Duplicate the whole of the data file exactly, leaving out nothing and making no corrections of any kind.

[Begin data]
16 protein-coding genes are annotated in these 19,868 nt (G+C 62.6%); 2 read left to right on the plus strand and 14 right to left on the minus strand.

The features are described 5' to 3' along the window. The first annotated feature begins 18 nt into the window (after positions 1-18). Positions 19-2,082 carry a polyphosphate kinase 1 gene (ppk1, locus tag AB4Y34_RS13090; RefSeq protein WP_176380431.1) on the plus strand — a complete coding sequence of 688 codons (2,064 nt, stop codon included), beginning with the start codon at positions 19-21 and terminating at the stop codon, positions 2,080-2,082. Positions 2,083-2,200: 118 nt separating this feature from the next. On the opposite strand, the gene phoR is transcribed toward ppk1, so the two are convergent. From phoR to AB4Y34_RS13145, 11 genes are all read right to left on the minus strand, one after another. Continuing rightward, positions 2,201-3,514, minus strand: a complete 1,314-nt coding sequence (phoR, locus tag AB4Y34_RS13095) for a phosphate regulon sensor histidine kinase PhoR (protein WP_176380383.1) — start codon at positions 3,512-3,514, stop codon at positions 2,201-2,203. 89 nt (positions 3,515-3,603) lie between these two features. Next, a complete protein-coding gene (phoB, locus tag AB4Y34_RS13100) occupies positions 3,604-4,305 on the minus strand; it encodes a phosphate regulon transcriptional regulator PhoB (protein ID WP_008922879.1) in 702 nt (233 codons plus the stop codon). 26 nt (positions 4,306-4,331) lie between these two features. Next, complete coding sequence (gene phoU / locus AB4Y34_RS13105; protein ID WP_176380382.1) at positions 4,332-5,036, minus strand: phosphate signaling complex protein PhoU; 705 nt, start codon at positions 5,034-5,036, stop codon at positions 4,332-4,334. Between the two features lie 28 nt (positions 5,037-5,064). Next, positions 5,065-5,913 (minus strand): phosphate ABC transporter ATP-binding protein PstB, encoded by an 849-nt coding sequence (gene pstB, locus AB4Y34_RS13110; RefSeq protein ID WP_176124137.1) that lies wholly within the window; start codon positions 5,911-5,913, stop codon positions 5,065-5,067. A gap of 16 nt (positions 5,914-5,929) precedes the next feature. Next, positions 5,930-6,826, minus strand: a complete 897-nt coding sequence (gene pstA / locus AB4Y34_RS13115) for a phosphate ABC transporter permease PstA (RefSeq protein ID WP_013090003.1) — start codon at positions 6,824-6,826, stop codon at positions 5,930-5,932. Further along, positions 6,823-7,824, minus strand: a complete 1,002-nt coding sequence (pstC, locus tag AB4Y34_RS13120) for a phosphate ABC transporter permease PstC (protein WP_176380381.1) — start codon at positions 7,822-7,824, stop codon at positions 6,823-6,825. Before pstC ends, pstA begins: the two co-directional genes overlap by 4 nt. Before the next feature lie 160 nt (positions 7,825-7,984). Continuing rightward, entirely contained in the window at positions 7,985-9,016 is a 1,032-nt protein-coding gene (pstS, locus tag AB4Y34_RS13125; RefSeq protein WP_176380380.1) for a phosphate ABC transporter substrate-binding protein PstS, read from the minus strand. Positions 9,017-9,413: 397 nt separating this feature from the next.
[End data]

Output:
16 protein-coding genes are annotated in these 19,868 nt (G+C 62.6%); 2 read left to right on the plus strand and 14 right to left on the minus strand.

The features are described 5' to 3' along the window. The first annotated feature begins 18 nt into the window (after positions 1-18). Positions 19-2,082 carry a polyphosphate kinase 1 gene (ppk1, locus tag AB4Y34_RS13090; RefSeq protein WP_176380431.1) on the plus strand — a complete coding sequence of 688 codons (2,064 nt, stop codon included), beginning with the start codon at positions 19-21 and terminating at the stop codon, positions 2,080-2,082. Positions 2,083-2,200: 118 nt separating this feature from the next. On the opposite strand, the gene phoR is transcribed toward ppk1, so the two are convergent. From phoR to AB4Y34_RS13145, 11 genes are all read right to left on the minus strand, one after another. Continuing rightward, positions 2,201-3,514, minus strand: a complete 1,314-nt coding sequence (phoR, locus tag AB4Y34_RS13095) for a phosphate regulon sensor histidine kinase PhoR (protein WP_176380383.1) — start codon at positions 3,512-3,514, stop codon at positions 2,201-2,203. 89 nt (positions 3,515-3,603) lie between these two features. Next, a complete protein-coding gene (phoB, locus tag AB4Y34_RS13100) occupies positions 3,604-4,305 on the minus strand; it encodes a phosphate regulon transcriptional regulator PhoB (protein ID WP_008922879.1) in 702 nt (233 codons plus the stop codon). 26 nt (positions 4,306-4,331) lie between these two features. Next, complete coding sequence (gene phoU / locus AB4Y34_RS13105; protein ID WP_176380382.1) at positions 4,332-5,036, minus strand: phosphate signaling complex protein PhoU; 705 nt, start codon at positions 5,034-5,036, stop codon at positions 4,332-4,334. Between the two features lie 28 nt (positions 5,037-5,064). Next, positions 5,065-5,913 (minus strand): phosphate ABC transporter ATP-binding protein PstB, encoded by an 849-nt coding sequence (gene pstB, locus AB4Y34_RS13110; RefSeq protein ID WP_176124137.1) that lies wholly within the window; start codon positions 5,911-5,913, stop codon positions 5,065-5,067. A gap of 16 nt (positions 5,914-5,929) precedes the next feature. Next, positions 5,930-6,826, minus strand: a complete 897-nt coding sequence (gene pstA / locus AB4Y34_RS13115) for a phosphate ABC transporter permease PstA (RefSeq protein ID WP_013090003.1) — start codon at positions 6,824-6,826, stop codon at positions 5,930-5,932. Further along, positions 6,823-7,824, minus strand: a complete 1,002-nt coding sequence (pstC, locus tag AB4Y34_RS13120) for a phosphate ABC transporter permease PstC (protein WP_176380381.1) — start codon at positions 7,822-7,824, stop codon at positions 6,823-6,825. Before pstC ends, pstA begins: the two co-directional genes overlap by 4 nt. Before the next feature lie 160 nt (positions 7,825-7,984). Continuing rightward, entirely contained in the window at positions 7,985-9,016 is a 1,032-nt protein-coding gene (pstS, locus tag AB4Y34_RS13125; RefSeq protein WP_176380380.1) for a phosphate ABC transporter substrate-binding protein PstS, read from the minus strand. Positions 9,017-9,413: 397 nt separating this feature from the next.